NH1 News Debates


Photo by Kimberley Haas: Dover resident Diana Fuller said her family is living on a single income and an increase in property taxes would add an extra burden.

Apr 22, 2015 6:15 PM

Dover residents react to news of tax increase


DOVER - Residents in Dover were surprised to learn Wednesday that their taxes might increase by approximately $22 per month for the average household, if city councilors pass the proposed fiscal year 2016 budget.

According to the city's finance director, Daniel Lynch, a taxpayer with a home worth $231,321 will have to pay $264 more per year in property taxes to offset the over $7.5 million budget increase for the fiscal year which starts July 1.

Resident Diana Fuller said her family is living on a single income and an increase in property taxes would add an extra burden.

"Yeah, I can afford it, but it has to be justified," Fuller said. "I don't think the roads are very well taken care of at this point, and the streets aren't clear, and I don't know what the justification is, so I don't know if it is worth it."

Many of the increases in the city's $128 million budget have to do with the school district. Lynch said there has been a $4.3 million increase in the district's general fund. On top of that, there is $2 million in debt services related to the renovation/rebuild project at Dover High School and Regional Career Technical Center.

Positions within the district that were eliminated in the past will be reinstated as well, under the school district's proposed plans.

Resident Fred Carter was torn. He doesn't want to see his property taxes increase, but with two children that will benefit from a new or renovated high school, he felt compelled to support education.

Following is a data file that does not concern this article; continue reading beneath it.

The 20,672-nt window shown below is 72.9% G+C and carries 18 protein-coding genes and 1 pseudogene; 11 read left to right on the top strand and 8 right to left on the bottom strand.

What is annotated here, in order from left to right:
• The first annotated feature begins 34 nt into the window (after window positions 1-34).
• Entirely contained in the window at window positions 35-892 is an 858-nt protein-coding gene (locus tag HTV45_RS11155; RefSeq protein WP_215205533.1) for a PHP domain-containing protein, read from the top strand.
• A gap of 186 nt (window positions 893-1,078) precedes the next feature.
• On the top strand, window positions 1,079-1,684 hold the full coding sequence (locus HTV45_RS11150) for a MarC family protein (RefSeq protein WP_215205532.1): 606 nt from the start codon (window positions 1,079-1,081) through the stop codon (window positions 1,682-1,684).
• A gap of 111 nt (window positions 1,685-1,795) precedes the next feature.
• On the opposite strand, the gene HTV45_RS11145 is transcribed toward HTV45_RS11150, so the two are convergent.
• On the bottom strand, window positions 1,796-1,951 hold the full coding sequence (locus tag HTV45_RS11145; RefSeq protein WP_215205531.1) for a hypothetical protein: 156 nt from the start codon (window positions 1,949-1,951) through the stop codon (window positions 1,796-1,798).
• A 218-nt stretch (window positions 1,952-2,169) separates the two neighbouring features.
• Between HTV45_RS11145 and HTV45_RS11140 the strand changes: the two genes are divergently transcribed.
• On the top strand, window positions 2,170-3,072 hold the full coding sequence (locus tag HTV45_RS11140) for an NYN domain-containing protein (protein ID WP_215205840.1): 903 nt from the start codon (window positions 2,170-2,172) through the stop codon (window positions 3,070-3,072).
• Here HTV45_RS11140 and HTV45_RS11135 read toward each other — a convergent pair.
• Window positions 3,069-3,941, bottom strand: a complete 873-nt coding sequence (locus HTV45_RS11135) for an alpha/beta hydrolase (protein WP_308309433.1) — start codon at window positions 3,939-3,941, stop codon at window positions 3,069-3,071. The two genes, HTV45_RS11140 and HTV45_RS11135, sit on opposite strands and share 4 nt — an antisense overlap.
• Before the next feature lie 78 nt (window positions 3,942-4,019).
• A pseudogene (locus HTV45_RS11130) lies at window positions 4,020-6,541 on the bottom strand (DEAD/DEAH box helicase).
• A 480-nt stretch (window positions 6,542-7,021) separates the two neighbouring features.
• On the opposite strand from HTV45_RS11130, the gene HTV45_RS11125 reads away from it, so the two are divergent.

"My kids go to Dover schools, so anything that can go to the school system, I can't argue with that," Carter said.

Others who spoke to NH1 News said they felt the city should break down the numbers better, so taxpayers have a sense of where the money is going during budget presentations.

Lynch said funding for city debt services includes money to pay for the new police station and parking garage, as well as needed repairs to roadways and culverts.

The city also would like to add four new firefighters and one new police officer to their rosters, Lynch said. Other personnel changes include adding a full-time employee to the city clerk's office so City Hall can open on Fridays, and adding a librarian so the city's library can be open every Sunday, not just during the spring and summer.

The next City Council workshop is scheduled for April 29 at 7 p.m. at City Hall.


--  Dealing with the Disease of Addiction? Click here for help --

More from NH1.com

NH1 News Debates
NH1 News Replay

NH1 on Twitter

NH1 SkyView Cameras

NH1 on Facebook

Check out NH1 News Rail Polls on LockerDome on LockerDome